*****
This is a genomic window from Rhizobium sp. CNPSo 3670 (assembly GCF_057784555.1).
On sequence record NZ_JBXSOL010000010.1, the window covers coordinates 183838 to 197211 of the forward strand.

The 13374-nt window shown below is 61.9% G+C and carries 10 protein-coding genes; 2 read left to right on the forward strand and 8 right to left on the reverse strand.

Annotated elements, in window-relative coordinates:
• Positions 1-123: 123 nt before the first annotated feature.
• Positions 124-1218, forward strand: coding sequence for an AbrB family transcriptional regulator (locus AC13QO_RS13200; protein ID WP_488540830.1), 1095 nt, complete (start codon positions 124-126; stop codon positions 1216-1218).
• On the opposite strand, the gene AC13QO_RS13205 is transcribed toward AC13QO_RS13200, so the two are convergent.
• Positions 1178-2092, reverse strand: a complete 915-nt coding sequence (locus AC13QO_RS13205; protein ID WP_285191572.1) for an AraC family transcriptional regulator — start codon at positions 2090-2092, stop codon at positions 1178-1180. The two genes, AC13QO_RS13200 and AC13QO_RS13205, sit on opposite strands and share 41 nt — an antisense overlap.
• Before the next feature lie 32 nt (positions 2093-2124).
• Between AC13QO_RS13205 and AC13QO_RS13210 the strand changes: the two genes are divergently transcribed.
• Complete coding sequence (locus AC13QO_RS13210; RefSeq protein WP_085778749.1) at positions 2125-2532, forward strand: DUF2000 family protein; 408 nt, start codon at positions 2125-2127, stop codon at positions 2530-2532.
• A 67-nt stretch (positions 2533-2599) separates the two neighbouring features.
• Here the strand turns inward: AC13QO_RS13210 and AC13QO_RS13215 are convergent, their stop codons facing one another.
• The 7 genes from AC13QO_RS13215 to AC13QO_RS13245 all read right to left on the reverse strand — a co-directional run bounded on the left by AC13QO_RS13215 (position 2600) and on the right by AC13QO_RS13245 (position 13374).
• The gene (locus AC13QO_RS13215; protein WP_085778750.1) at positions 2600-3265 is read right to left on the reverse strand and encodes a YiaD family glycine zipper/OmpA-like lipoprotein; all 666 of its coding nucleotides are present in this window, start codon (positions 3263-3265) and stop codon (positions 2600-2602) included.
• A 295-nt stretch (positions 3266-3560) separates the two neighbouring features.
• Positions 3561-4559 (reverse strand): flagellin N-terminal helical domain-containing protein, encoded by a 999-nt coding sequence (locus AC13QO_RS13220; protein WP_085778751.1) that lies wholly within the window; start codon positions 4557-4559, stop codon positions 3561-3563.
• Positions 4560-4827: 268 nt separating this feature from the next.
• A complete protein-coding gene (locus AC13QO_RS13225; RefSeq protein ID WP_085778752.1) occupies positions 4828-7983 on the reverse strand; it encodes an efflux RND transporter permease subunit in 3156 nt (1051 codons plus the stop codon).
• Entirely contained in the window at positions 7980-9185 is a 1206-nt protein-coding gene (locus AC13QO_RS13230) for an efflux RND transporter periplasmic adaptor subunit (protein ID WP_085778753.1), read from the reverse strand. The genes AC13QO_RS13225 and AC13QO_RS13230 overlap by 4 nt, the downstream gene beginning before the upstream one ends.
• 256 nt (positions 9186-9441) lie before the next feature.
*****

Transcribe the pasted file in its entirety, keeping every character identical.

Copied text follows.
This is a genomic window from Rhizobium sp. CNPSo 3670 (assembly GCF_057784555.1).
On sequence record NZ_JBXSOL010000010.1, the window covers coordinates 183838 to 197211 of the forward strand.

The 13374-nt window shown below is 61.9% G+C and carries 10 protein-coding genes; 2 read left to right on the forward strand and 8 right to left on the reverse strand.

Annotated elements, in window-relative coordinates:
• Positions 1-123: 123 nt before the first annotated feature.
• Positions 124-1218, forward strand: coding sequence for an AbrB family transcriptional regulator (locus AC13QO_RS13200; protein ID WP_488540830.1), 1095 nt, complete (start codon positions 124-126; stop codon positions 1216-1218).
• On the opposite strand, the gene AC13QO_RS13205 is transcribed toward AC13QO_RS13200, so the two are convergent.
• Positions 1178-2092, reverse strand: a complete 915-nt coding sequence (locus AC13QO_RS13205; protein ID WP_285191572.1) for an AraC family transcriptional regulator — start codon at positions 2090-2092, stop codon at positions 1178-1180. The two genes, AC13QO_RS13200 and AC13QO_RS13205, sit on opposite strands and share 41 nt — an antisense overlap.
• Before the next feature lie 32 nt (positions 2093-2124).
• Between AC13QO_RS13205 and AC13QO_RS13210 the strand changes: the two genes are divergently transcribed.
• Complete coding sequence (locus AC13QO_RS13210; RefSeq protein WP_085778749.1) at positions 2125-2532, forward strand: DUF2000 family protein; 408 nt, start codon at positions 2125-2127, stop codon at positions 2530-2532.
• A 67-nt stretch (positions 2533-2599) separates the two neighbouring features.
• Here the strand turns inward: AC13QO_RS13210 and AC13QO_RS13215 are convergent, their stop codons facing one another.
• The 7 genes from AC13QO_RS13215 to AC13QO_RS13245 all read right to left on the reverse strand — a co-directional run bounded on the left by AC13QO_RS13215 (position 2600) and on the right by AC13QO_RS13245 (position 13374).
• The gene (locus AC13QO_RS13215; protein WP_085778750.1) at positions 2600-3265 is read right to left on the reverse strand and encodes a YiaD family glycine zipper/OmpA-like lipoprotein; all 666 of its coding nucleotides are present in this window, start codon (positions 3263-3265) and stop codon (positions 2600-2602) included.
• A 295-nt stretch (positions 3266-3560) separates the two neighbouring features.
• Positions 3561-4559 (reverse strand): flagellin N-terminal helical domain-containing protein, encoded by a 999-nt coding sequence (locus AC13QO_RS13220; protein WP_085778751.1) that lies wholly within the window; start codon positions 4557-4559, stop codon positions 3561-3563.
• Positions 4560-4827: 268 nt separating this feature from the next.
• A complete protein-coding gene (locus AC13QO_RS13225; RefSeq protein ID WP_085778752.1) occupies positions 4828-7983 on the reverse strand; it encodes an efflux RND transporter permease subunit in 3156 nt (1051 codons plus the stop codon).
• Entirely contained in the window at positions 7980-9185 is a 1206-nt protein-coding gene (locus AC13QO_RS13230) for an efflux RND transporter periplasmic adaptor subunit (protein ID WP_085778753.1), read from the reverse strand. The genes AC13QO_RS13225 and AC13QO_RS13230 overlap by 4 nt, the downstream gene beginning before the upstream one ends.
• 256 nt (positions 9186-9441) lie before the next feature.